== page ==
The reason you want as much light as possible is because you don’t know in what situation you’ll need the light. Light is needed to do two things, and it must always do them well.
Data and Control
Vision is our main source of data in a self-defense situation; the faster you get data and the better quality that data is, the faster we can make decisions. The quality of data in a low light situation is based on how much light is available in that specific location and situation, and by how much light we bring with us.
Since we have little to no control over the specific environment, we must exert maximum control over how much light we bring with us. The greater the distance to what we need to see, the more light we may need. I have no crystal ball, I don’t know at what distance I may need to illuminate a potential threat, but I do know that the more lumens I can put in front of me, the sooner I get that data and the further away from the person or object I can get it.
Having enough light may be the difference between deterring a potential threat at distance and having to identify it up close.
Light also provides control. By pushing the hot spot of a light into a threat or potential threats face, I can remove their visual horizon and control anything they see in my direction, provided the light is bright enough. The brighter the light, the further I can be from the threat and exert control. A 100 lumen light may be sufficient in an enclosed space such as a living room or hallway, but its usefulness can suffer quickly in a parking lot.
The environment controls the usefulness of the light, but so does the situation in which it must be used. It’s far more likely for me to use a light for administrative tasks than it is for shooting, but a light provides a great degree of deterrence and it allows me to get data fast.
If you believe that a 250 lumen light is enough then I challenge you to test that theory in a non-static environment, because if you’ve shot in a low light class, that class may have done you wrong.
Maximum darkness allows for maximum performance of all lights. Maximum darkness is the most common environment I’ve seen in low light training, which is great for learning the basics but terrible for teaching common sense reality. Low light classes are rife with training artificialities that build false confidence in substandard lights.
How often do you see a line of 12 or more students all running their lights at the same time? Sure that makes sense for some techniques, but if it’s the entire class, you aren’t getting actual low light training. How many low light classes require you to overcome a back lit threat, or deal with glancing light, or photonic barriers created by other lights?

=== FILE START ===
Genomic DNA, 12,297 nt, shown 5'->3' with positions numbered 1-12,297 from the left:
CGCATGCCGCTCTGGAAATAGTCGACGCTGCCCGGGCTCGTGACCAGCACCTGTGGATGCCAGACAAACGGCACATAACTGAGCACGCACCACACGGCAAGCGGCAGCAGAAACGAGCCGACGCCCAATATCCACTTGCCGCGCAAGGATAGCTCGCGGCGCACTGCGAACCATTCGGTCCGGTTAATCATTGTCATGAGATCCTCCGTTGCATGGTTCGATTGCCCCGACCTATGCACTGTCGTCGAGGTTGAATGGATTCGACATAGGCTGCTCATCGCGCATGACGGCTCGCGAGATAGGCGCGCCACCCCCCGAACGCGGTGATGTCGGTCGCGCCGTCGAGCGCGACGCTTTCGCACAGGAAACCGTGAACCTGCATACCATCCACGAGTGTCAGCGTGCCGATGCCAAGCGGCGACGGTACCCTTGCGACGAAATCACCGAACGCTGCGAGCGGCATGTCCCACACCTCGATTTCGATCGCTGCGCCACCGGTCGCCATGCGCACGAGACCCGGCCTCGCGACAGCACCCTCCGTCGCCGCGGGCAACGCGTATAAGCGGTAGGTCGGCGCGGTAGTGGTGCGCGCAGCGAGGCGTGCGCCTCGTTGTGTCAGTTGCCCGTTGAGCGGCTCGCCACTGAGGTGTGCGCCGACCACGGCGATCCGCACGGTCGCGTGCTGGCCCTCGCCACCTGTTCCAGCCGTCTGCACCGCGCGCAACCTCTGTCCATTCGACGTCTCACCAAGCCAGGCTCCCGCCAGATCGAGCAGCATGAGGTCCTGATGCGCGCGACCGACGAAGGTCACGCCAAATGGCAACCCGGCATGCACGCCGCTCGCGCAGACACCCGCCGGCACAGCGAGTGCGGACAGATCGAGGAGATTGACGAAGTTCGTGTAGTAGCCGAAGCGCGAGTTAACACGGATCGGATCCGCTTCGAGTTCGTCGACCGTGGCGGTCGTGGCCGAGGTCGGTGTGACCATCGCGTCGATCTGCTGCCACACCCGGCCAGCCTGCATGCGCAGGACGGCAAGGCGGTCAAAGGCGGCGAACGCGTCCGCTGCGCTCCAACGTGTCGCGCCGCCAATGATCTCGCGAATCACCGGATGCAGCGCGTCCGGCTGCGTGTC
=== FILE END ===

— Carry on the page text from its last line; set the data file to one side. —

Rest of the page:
Do you confront headlights, reflective surfaces, or environments in which photopic, mesopic and scotopic light all exist in close quarters to each other? All of these problems are why we need the most light we can get, because it’s unlikely the environment you’re in will be totally devoid of light (especially in urban areas) and the more ambient light present, the more light you’ll need to exert control.
If your potential threat lies across a (photonic) light barrier (such as just outside a street lamp or other source of light) the more powerful your light will need to be to defeat that light barrier and give you that data.
Inside the beam, I want maximum control and sufficient reach. Outside the beam is where no data or very little data is likely to exist, and this is the primary reason we want the most light possible. As distance increases, the more important this becomes.
If I could hold portable daylight in my hands and direct it at will in the darkness, I would. The only real potential drawbacks to the use of maximum light are all training related. The most common concern is that of blinding oneself when using a bright light in close quarters, which is entirely possible if you don’t apply general common sense to the problem. A light beam has a hot spot and a corona.
The hot spot is used for directing the most light at a single point of interest; the corona provides a less bright wash of light. When the light isn’t needed for control of direct illumination, it can (and should) be angled in such a way to provide wash or “splash” illumination without risking the hot spot reflecting off surfaces or cover back into the shooters eyes. Both Umbrella and Baseboard lighting techniques allow you to use the brightest light possible without blinding yourself. Handheld or weapon mounted, it’s too easy to off-angle a light and prevent blinding yourself. Really, really easy. Since you have spatial awareness, or are likely to use the light in an environment you are familiar with, not blinding yourself with a light that’s “too bright” is as simple as proper training and proper practice.
This may seem complicated, but it really isn’t. Take your preferred light and a friend and practice indoors, outdoors and at varied realistic distances to see if your light is giving you the data and control you want.
If it’s not bright enough to perform in varied environments at reasonable distances, then it’s time for a brighter light. Of course some people still feel like you can’t have a high output light indoors, and those people are wrong. Using the light in an off-angle method such as Umbrella or Baseboard, even in the largest of settings, will give you a greater appreciation for all the lumens, because when it comes time to use light, the light needs to give you what the sun does, and that’s all the data wherever you look.
Any argument for “just enough” is inaccurate in light (no pun intended) of proper training and proper practice.